We constructed the wood structure on the ground and hauled it into place using a 7:1 pulley system. Hauling the structure into the tree was definitely the most challenging part of the project. We are already training on the structure for the 2016 Ice Climbing World Cup and can’t wait for the first competition this December in Bozeman Montana and then in South Korea, France, Italy, Romania and Russia!
This past weekend Kendra and I traveled to the Upper Peninsula of Michigan for the Climb UP! Event hosted by Down Wind Sports. Friday afternoon we joined several locals from Marquette at the AAA Walls for a cleanup and some climbing. The AAA walls is a collection of a couple 30-40 foot walls that offer sport and trad climbing. The cleanup went really fast, so we got in lots of climbing!
On Saturday we met about 40 other people for a day of climbing at Silver Mountain which is located at the western base of the Keweenaw peninsula. Silver Mountain is a gem among midwest climbing. The rock quality is fantastic, the routes are varied and interesting, and there are multipitch routes!
On Sunday, Kendra and I along with our friends Jon Jugenheimer and Erol went to Norwich Ledge. It is an obscure cliff that is 200 feet tall and maybe a mile long with only 4 documented routes! Kendra and i had never been there, but Arrow had hiked into the top before, and Jon had scoped the cliff from the road. It was going to be a day of adventure!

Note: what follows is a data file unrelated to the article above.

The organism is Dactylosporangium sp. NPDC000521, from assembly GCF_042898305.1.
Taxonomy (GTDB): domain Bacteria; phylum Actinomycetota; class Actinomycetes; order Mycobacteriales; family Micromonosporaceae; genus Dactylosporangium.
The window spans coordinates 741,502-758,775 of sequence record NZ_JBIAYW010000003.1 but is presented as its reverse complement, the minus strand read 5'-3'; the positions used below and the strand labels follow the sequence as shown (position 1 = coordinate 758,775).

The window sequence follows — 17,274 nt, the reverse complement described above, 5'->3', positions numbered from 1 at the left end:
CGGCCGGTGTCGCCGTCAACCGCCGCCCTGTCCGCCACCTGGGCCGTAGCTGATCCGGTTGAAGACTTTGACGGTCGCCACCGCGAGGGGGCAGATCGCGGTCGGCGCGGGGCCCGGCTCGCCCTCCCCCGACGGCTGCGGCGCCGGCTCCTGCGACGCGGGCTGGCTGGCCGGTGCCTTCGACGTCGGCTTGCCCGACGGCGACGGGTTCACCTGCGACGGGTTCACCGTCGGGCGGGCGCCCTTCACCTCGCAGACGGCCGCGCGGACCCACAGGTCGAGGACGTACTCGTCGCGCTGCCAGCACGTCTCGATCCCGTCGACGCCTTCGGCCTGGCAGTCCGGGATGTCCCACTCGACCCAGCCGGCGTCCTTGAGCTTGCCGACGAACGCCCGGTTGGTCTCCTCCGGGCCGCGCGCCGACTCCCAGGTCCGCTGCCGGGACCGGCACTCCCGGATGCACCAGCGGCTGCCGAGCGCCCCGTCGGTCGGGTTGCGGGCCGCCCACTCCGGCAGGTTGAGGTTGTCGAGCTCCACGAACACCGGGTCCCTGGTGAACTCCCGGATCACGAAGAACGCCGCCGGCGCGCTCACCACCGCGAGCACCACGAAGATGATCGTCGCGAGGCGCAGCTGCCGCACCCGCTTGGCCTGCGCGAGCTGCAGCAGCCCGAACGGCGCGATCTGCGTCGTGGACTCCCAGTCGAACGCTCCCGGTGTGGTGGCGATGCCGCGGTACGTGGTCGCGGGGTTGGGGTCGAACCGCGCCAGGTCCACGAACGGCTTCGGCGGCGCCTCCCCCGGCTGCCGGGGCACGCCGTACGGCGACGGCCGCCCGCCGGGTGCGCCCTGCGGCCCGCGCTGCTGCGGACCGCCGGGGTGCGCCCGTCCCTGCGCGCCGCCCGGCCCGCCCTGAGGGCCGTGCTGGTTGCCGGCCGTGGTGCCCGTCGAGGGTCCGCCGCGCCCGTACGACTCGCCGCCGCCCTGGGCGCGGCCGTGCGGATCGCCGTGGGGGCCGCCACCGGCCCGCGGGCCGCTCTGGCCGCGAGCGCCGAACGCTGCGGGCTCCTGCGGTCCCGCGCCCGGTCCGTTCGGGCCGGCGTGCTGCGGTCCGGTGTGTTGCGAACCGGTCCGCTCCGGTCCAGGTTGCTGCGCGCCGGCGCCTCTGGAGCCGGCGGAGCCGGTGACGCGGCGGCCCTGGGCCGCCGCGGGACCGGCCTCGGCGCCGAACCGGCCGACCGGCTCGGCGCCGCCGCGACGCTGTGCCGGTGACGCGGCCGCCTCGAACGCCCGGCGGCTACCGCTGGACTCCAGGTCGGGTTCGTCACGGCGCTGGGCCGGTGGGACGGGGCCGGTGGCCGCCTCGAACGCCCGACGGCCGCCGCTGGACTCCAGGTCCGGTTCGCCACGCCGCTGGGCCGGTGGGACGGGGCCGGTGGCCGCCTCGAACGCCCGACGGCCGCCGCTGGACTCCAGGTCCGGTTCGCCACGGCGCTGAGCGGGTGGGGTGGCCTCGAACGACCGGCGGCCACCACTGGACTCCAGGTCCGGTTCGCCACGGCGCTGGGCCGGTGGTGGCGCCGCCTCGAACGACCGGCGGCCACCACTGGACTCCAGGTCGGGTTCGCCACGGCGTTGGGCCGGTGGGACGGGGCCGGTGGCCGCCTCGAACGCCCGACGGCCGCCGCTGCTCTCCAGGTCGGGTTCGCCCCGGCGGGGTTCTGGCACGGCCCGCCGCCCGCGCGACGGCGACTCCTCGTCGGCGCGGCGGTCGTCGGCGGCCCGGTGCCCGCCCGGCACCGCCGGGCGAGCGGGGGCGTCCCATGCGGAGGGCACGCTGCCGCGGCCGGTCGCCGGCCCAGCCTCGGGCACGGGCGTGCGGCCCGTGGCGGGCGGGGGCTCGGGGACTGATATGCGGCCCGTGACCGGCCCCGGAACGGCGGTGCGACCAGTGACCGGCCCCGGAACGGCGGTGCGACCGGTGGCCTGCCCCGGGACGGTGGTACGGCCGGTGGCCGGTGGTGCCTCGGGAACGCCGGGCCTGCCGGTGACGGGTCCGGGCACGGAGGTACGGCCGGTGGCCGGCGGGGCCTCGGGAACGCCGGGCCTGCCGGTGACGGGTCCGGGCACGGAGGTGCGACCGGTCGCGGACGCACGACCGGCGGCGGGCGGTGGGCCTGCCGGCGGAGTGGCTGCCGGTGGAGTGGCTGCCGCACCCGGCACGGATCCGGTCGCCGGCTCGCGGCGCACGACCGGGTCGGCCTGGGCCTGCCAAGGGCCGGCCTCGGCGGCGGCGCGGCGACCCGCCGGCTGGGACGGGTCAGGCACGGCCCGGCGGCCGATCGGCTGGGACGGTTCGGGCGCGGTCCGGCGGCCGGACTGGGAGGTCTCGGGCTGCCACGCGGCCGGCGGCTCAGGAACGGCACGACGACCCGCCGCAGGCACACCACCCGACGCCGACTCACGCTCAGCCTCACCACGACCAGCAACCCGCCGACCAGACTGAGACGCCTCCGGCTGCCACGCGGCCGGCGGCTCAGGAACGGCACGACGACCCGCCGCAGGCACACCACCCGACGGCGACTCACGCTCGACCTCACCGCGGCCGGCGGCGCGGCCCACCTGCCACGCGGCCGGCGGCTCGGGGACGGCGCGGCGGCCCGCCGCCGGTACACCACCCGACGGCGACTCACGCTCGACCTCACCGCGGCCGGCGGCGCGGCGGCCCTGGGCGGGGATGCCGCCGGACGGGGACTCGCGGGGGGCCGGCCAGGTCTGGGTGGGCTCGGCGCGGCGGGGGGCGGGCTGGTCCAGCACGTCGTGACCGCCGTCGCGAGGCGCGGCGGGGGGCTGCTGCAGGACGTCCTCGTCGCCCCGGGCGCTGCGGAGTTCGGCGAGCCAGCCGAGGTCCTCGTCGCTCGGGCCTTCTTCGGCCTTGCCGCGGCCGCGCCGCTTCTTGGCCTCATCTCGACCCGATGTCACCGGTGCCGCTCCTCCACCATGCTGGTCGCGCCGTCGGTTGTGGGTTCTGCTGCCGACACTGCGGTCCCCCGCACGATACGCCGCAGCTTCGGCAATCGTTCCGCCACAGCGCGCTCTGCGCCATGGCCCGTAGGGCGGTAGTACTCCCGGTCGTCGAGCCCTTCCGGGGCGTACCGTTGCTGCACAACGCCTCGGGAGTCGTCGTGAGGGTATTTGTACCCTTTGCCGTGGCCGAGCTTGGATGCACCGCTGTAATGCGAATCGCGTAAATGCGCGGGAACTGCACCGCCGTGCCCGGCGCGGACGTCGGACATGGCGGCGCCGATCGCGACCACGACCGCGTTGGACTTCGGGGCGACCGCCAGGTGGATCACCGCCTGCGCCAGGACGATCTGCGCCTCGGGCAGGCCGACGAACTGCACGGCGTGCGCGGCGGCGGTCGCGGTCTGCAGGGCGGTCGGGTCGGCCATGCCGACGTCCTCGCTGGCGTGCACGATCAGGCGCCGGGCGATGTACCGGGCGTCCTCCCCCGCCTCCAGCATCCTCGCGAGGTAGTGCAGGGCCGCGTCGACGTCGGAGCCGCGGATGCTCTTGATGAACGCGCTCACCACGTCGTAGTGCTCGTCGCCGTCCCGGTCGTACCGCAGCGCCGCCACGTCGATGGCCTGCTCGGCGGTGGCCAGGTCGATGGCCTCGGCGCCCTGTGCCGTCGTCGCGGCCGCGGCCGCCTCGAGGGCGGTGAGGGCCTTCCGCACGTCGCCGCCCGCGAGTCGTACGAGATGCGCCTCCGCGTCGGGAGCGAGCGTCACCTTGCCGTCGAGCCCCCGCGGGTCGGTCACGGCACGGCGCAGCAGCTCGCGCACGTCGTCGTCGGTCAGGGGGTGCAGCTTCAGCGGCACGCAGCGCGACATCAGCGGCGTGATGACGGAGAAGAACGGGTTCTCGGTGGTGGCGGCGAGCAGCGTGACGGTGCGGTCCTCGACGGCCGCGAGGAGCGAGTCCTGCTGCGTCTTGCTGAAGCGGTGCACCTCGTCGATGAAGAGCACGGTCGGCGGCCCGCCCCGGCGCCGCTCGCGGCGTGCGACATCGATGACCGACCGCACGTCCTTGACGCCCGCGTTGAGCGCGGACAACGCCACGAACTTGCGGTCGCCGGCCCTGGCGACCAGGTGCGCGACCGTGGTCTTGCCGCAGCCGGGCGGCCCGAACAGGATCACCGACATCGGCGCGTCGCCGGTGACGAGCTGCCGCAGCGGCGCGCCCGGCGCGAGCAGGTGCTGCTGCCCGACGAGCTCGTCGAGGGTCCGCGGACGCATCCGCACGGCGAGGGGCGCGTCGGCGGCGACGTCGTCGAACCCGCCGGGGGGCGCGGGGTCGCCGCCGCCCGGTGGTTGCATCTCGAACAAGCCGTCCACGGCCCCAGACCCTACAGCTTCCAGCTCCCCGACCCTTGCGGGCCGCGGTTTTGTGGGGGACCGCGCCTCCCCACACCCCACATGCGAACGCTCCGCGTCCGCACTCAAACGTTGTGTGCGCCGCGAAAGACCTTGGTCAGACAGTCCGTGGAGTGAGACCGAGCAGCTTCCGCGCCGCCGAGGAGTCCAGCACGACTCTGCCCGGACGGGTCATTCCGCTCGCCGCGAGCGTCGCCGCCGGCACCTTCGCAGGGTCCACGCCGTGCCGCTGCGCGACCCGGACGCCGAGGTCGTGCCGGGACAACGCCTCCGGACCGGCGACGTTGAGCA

After a little bit of scrambling around at the top of the cliff, we found the rap anchors and rappelled to the bottom with a single 60m rope and had several feet of rope to spare. We scoured the cliff for the best lines to climb. Jon and Erol decided on the route Book of Saturdays. Kendra and I decided to try to put up a new route a little left of the center of the cliff. Our prospective route didn’t turn out too well. There wasnt very much gear to be had, and I wasn’t willing to run it out as far as was needed, so I backed of and we searched around for another climb. Eventually we decided on an easy looking route near the southern end of the cliff. It ended up being a two pitch 5.7 R with some fun moves and refreshing but moderate runoutes. When we were near the top of the cliff, Jon and Erol came over to find us having successfully climbed their route. What an amazing cliff! It has some height to it which can be difficult to find in the midwest, has beautiful scenery, and a remote feeling due to the lack of climbing traffic.